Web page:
On occasion, sadness is a deliberately provoked emotion, necessary in the expansion of our human understanding to a particular event, situation or person. I would like to share one of my favorite paintings with you, the painting Beata Beatrix by Dante Gabriel Rossetti, which is in the collection of the Tate Gallery in London. This painting could be read one way, potentially, as a symbolic epitome of sadness, with it’s symbolism and embedded iconographic references (see main image). I am not going to cooly give you the full art historical background of this painting, as often the personal life of the artist is muddled up with the iconography of this work, it is easy find online (links also below). I would just like to invite you to consider the image as the sublimely beautiful idea that it is, and the vibe of pure emotional release that it willingly imparts to us, all cloaked in an emotionally responsive sense of sadness-induced beauty (in my personal responsive, non art historical subjective opinion). The exhalation from Beatrice’s breath in her apparent dream-like state, and the hypnotic sense of freedom felt in the idea of that breath, is imbued with beauty both physically and spiritually. Coupled with the tenderness of every brushstroke that Rossetti leaves upon the canvas draws us into this beautifully melancholic yet divine experience of viewing. There’s something voyeuristic about being invited to share such an intimate moment of transfiguration, but, the connection that the viewer makes, even if they know nothing of the background to the picture, can be felt through a common feeling of sadness, because, it does have that aura of emotional weight about it doesn’t it? When I visited the Tate, I stood before this painting and felt the breath on my lips in synchronization with the breath of Beatrice in her dreamy reverie. It was a most moving experience. This painting is so beautiful in it’s reverence of sadness and release that it actually makes me strangely happy in it’s unwitting celebration of this often shunned emotion. It is a pleasure to observe and be involved in the iconography of this painting even though the narrative can be perceived as sad. It is one of the most beautiful paintings in the world, and, although this painting brought a tear to my eye, my life felt richer at that moment for standing with it and sharing in the cathartic moment of the subject.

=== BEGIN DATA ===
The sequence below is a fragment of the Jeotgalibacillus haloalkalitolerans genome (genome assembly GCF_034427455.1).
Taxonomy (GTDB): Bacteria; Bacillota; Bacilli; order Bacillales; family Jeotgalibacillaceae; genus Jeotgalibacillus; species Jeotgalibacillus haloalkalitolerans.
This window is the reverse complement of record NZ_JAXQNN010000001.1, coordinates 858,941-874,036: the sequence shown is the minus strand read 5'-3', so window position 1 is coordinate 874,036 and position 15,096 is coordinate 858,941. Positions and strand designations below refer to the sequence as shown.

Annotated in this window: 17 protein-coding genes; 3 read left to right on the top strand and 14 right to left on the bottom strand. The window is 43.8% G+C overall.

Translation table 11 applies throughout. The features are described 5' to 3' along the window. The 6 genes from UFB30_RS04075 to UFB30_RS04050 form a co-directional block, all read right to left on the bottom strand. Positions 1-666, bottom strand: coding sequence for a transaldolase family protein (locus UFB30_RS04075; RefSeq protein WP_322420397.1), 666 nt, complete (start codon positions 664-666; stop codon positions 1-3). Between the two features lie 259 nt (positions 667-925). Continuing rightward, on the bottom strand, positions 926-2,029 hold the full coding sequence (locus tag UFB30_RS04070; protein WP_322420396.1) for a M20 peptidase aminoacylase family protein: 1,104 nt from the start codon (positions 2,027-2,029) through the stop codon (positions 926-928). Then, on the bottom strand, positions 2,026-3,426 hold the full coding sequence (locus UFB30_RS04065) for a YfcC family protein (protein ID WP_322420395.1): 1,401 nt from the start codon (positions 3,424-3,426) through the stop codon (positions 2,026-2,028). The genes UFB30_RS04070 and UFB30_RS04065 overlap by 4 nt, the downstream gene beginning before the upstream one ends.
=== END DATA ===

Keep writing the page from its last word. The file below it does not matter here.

Sadness may enrich our understanding and take us to unimaginable depths of focus as it forces us to dig deep into our psyche and ask questions, look for answers and give us knowledge to navigate our way out of the melancholic maze. Sharing in the idea of sadness and moving through it together can be a positive thing. Sadness does not always bring lasting misery, but can ignite the light of hope, and sadness can help us on our road to wisdom. It is food for compassion, so, do not fear it, but, do not turn it into something it is not either, accept it for what it is, build your own relationship with it, and allow it to move you back to happiness through the answers you find from delving into the dark depths of yourself, because, sadness can make us stronger when we learn to accept it as a healthy and positive part of our natural wonderful lives.
Online Resources for the painting:
Main Image Credit: http://www.tate.org.uk/art/artworks/rossetti-beata-beatrix-n01279
(“Lulu the Green Fairy” by bugk23609)
Lulu the Green Fairy is a writer and poet living in Northern England; she is the UK correspondent for Painted Brain News.